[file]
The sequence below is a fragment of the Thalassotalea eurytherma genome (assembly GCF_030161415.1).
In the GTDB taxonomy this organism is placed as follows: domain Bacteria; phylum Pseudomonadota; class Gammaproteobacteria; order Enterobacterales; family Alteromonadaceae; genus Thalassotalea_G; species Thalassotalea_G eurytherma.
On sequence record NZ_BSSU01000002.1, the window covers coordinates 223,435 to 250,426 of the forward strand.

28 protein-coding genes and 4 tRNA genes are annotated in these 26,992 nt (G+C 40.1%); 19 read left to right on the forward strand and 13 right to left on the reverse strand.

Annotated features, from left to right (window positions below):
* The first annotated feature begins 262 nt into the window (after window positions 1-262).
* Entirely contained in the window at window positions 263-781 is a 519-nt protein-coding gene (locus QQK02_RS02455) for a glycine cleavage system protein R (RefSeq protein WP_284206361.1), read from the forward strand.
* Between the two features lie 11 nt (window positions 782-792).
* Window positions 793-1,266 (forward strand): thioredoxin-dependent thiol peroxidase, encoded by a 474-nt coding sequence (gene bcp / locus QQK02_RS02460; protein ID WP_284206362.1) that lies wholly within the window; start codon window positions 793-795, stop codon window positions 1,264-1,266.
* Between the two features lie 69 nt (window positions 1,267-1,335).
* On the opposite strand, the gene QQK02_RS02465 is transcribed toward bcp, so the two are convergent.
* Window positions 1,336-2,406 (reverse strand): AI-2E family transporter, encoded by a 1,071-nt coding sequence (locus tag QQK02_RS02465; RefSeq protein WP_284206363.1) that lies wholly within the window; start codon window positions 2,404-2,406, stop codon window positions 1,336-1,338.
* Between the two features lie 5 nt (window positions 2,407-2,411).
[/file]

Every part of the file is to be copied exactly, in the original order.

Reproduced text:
The sequence below is a fragment of the Thalassotalea eurytherma genome (assembly GCF_030161415.1).
In the GTDB taxonomy this organism is placed as follows: domain Bacteria; phylum Pseudomonadota; class Gammaproteobacteria; order Enterobacterales; family Alteromonadaceae; genus Thalassotalea_G; species Thalassotalea_G eurytherma.
On sequence record NZ_BSSU01000002.1, the window covers coordinates 223,435 to 250,426 of the forward strand.

28 protein-coding genes and 4 tRNA genes are annotated in these 26,992 nt (G+C 40.1%); 19 read left to right on the forward strand and 13 right to left on the reverse strand.

Annotated features, from left to right (window positions below):
* The first annotated feature begins 262 nt into the window (after window positions 1-262).
* Entirely contained in the window at window positions 263-781 is a 519-nt protein-coding gene (locus QQK02_RS02455) for a glycine cleavage system protein R (RefSeq protein WP_284206361.1), read from the forward strand.
* Between the two features lie 11 nt (window positions 782-792).
* Window positions 793-1,266 (forward strand): thioredoxin-dependent thiol peroxidase, encoded by a 474-nt coding sequence (gene bcp / locus QQK02_RS02460; protein ID WP_284206362.1) that lies wholly within the window; start codon window positions 793-795, stop codon window positions 1,264-1,266.
* Between the two features lie 69 nt (window positions 1,267-1,335).
* On the opposite strand, the gene QQK02_RS02465 is transcribed toward bcp, so the two are convergent.
* Window positions 1,336-2,406 (reverse strand): AI-2E family transporter, encoded by a 1,071-nt coding sequence (locus tag QQK02_RS02465; RefSeq protein WP_284206363.1) that lies wholly within the window; start codon window positions 2,404-2,406, stop codon window positions 1,336-1,338.
* Between the two features lie 5 nt (window positions 2,407-2,411).